The Trapezoid Midsegment Theorem states that a line segment connecting the midpoints of the legs of the trapezoid is parallel to the bases, and equal to half their sum. Here, we'll prove the … [Read more...] about Converse of the Trapezoid Midsegment Theorem
Quadrangles (also called quadrilaterals) are polygons with 4 edges, and 4 angles, or vertices, at the corners.
There are several types of special polygons, with unique properties that depend on factors such as:
1. If their sides are parallel to each other or not - and if they are parallel, are both pairs of opposite edges parallel, or just one set
2. If their sides are all equal or if they just have two pairs of equal sides.
3. If the angles are right angles.
We have a section for each special type of polygon, describing and proving their properties, which are very common in high school geometry problems.
The sum of the angles in a quadrangle
One property that is common to all quadrangles, other than 4 sides and 4 vertices, is that the sum of the angles in a quadrangle is always 360°. The proof of this is simple.
Proof: Show that the sum of interior angles in a simple convex quadrangle is always 360°
Let’s think about the strategy to do this. 360 is a familiar number - it is the measure of angles in a circle, but there are no circles here, so let’s rule that out.
360 is also 2x180, and that is also a familiar number – it is the sum of the angles in a triangle – so, if we can show that this quadrangle is composed of two triangles we will have the proof- and that’s all we need.
Proof: In any simple convex polygon, a line connecting 2 points on the perimeter of the polygon is entirely within the polygon, per the definition of convex polygons. So, let’s draw a line connecting two opposite corners of the quadrangle (such a line is a called a ‘diagonal’) – say from C to A:
(1) m∠A1 + m∠D+ m∠C1 = 180° //sum of the interior angles in triangle ΔADC
(2) m∠A2 + m∠B+ m∠C2 = 180° //sum of the interior angles in triangle ΔABC
(3) m∠A1 + m∠D+ m∠C1+m∠A2 + m∠B+ m∠C2 = 360° //add both equations
(4) m∠A1 + m∠A2 +m∠D+ m∠C1+ m∠C2 + m∠B= 360° //re-arrange terms
(5) m∠A1 + m∠A2 = m∠A // angle addition postulate
(6) m∠C1 + m∠C2 = m∠C // angle addition postulate
(7) m∠A+m∠D+ m∠C + m∠B= 360° ∎ //substitution property of equality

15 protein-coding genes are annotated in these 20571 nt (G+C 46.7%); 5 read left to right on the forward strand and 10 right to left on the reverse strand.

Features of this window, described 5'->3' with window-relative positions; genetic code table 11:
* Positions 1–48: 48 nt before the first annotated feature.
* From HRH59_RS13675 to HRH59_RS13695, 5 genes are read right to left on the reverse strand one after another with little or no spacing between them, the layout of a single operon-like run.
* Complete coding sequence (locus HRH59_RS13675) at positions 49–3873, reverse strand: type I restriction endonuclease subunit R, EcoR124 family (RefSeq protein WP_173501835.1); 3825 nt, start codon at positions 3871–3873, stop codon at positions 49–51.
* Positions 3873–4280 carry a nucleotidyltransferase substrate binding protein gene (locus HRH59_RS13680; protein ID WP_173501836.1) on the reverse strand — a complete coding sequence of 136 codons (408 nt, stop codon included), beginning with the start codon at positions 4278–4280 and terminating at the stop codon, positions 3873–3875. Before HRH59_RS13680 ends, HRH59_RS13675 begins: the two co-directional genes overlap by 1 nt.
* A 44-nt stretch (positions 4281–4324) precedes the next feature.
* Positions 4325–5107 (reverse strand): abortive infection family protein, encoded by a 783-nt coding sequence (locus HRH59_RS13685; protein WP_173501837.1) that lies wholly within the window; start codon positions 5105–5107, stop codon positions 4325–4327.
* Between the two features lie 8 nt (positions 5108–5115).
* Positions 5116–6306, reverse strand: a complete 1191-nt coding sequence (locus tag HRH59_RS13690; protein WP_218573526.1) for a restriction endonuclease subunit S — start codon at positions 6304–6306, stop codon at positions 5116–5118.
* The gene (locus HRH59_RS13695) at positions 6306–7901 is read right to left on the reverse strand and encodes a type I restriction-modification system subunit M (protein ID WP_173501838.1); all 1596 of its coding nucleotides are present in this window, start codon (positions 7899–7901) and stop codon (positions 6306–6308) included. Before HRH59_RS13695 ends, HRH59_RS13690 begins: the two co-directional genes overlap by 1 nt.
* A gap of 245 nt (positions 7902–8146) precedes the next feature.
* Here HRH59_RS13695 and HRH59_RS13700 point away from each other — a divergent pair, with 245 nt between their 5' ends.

Now that we've explained the basic concept of quadrangles in geometry, let's scroll down to work on specific geometry problems relating to this topic.
A quadrilateral whose diagonals bisect each other is a parallelogram, as we will show in this exercise. One of the properties of a parallelogram is that its diagonals bisect each other. This is a … [Read more...] about Quadrilateral Whose Diagonals Bisect Each Other
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A rhombus is a special kind of parallelogram, in which all the sides are equal. We've seen that one of the properties of a rhombus is that its diagonals are perpendicular to each other. Here we will … [Read more...] about A Parallelogram with Perpendicular Diagonals is a Rhombus
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In today's lesson, we will prove that the interacting diagonals of a parallelogram divide it into four triangles, all of which have equal areas. Each of the diagonals of a parallelogram divides it … [Read more...] about The Diagonals Divide a Parallelogram Into Four Equal Areas
In a square, the diagonals bisect each other. This is a general property of any parallelogram. And as a square is a special parallelogram, which has all the parallelogram's basic properties, this is … [Read more...] about The Diagonals of a Square Bisect Each Other
We have shown that in any parallelogram, the opposite angles are congruent. Since a rhombus is a special kind of parallelogram, it follows that one of its properties is that both pairs of opposite … [Read more...] about Properties of Rhombus: The Opposite Angles are Congruent
A square is a geometric shape which is fully determined by the lengths of its side, a. If we know the length of the side of a square, we know its perimeter, its area, the length of its diagonals, … [Read more...] about How to Find the Diagonal of a Square